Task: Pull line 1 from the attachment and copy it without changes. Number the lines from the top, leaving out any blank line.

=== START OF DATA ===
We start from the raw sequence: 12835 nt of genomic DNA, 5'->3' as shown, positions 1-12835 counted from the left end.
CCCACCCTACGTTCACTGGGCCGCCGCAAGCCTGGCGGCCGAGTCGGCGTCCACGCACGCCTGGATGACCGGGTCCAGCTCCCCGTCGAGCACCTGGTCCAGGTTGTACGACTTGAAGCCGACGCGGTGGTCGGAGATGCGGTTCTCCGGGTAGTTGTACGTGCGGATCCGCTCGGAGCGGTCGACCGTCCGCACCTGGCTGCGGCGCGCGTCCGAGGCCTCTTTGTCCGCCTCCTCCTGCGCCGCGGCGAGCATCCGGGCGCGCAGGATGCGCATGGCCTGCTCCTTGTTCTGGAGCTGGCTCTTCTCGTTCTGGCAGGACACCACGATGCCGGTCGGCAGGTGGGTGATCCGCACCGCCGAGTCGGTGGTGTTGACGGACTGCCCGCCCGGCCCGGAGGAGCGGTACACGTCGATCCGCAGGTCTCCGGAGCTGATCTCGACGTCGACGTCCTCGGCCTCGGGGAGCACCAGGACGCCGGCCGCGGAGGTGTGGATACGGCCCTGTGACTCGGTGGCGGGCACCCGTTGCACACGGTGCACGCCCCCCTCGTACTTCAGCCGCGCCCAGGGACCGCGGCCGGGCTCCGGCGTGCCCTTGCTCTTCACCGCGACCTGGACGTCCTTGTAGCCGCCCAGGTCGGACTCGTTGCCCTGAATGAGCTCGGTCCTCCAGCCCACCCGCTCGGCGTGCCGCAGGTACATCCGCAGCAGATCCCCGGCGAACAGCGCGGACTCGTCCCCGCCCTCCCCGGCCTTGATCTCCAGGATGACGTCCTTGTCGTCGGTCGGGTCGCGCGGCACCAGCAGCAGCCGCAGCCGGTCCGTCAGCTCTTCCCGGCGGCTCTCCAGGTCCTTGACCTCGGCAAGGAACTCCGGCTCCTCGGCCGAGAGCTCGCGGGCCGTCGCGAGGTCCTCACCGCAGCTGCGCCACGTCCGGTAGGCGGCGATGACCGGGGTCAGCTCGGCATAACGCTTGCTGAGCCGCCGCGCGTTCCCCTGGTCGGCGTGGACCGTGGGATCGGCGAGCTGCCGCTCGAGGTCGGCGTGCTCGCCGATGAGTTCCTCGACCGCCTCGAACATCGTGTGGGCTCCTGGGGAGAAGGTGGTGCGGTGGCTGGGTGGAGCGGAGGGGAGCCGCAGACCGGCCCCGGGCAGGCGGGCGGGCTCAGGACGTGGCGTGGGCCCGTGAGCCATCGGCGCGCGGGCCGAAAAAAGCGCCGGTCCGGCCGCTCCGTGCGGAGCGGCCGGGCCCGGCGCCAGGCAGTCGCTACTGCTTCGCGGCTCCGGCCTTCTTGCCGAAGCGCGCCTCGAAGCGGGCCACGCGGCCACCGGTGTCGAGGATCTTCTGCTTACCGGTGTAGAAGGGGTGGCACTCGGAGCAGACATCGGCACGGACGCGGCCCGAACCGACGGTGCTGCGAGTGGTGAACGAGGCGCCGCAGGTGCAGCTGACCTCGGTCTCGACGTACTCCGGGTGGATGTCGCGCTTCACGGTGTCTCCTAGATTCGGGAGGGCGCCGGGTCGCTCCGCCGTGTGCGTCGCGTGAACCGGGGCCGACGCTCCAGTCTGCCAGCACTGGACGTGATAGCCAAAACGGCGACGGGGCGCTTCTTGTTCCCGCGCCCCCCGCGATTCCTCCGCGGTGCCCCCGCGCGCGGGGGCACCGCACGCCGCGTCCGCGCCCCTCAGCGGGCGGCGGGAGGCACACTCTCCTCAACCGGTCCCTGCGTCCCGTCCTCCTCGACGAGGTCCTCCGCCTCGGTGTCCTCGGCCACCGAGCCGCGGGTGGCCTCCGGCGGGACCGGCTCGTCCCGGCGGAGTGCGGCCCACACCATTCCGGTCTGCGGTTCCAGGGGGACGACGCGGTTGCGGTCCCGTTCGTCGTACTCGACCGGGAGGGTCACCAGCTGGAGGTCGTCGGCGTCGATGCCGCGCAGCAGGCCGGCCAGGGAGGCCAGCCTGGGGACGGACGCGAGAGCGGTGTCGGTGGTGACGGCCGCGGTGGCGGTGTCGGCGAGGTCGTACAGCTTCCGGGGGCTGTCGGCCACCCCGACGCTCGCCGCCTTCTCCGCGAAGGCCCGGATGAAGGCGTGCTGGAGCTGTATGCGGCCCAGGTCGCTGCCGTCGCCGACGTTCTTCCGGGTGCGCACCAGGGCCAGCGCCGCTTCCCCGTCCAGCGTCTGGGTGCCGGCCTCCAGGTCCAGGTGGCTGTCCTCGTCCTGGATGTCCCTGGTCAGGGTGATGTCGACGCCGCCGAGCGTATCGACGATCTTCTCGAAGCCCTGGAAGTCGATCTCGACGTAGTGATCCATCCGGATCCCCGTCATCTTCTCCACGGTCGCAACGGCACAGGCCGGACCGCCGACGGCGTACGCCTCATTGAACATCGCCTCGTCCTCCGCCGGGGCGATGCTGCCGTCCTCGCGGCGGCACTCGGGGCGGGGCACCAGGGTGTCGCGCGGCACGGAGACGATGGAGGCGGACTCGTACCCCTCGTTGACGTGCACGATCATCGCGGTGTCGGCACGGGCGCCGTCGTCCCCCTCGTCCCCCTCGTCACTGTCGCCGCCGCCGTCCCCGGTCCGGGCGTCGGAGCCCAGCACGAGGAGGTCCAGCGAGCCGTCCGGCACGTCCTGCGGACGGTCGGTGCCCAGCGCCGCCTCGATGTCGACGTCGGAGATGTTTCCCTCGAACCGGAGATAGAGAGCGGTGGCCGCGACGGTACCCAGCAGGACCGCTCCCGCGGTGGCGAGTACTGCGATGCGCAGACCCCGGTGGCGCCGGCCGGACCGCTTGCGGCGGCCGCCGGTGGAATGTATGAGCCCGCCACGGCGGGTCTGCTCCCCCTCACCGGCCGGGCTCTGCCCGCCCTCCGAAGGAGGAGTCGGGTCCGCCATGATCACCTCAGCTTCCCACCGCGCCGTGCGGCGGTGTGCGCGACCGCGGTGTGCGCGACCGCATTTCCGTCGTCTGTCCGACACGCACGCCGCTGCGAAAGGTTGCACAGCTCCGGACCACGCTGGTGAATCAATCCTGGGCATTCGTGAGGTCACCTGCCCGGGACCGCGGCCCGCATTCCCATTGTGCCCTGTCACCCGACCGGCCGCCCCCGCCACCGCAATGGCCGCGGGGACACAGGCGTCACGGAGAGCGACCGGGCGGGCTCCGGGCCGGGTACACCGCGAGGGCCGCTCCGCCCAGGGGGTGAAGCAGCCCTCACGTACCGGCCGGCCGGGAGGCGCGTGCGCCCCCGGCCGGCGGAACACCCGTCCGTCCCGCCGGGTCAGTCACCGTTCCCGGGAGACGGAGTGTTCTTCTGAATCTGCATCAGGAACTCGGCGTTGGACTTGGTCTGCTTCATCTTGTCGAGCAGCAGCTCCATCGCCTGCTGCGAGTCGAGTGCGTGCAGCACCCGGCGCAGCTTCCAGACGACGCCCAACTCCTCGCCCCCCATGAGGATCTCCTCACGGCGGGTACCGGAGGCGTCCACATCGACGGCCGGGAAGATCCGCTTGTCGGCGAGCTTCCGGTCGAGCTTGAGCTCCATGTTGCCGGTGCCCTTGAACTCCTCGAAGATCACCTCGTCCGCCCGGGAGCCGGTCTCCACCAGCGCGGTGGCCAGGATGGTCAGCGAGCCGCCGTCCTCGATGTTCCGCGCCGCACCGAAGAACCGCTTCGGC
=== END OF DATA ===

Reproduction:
We start from the raw sequence: 12835 nt of genomic DNA, 5'->3' as shown, positions 1-12835 counted from the left end.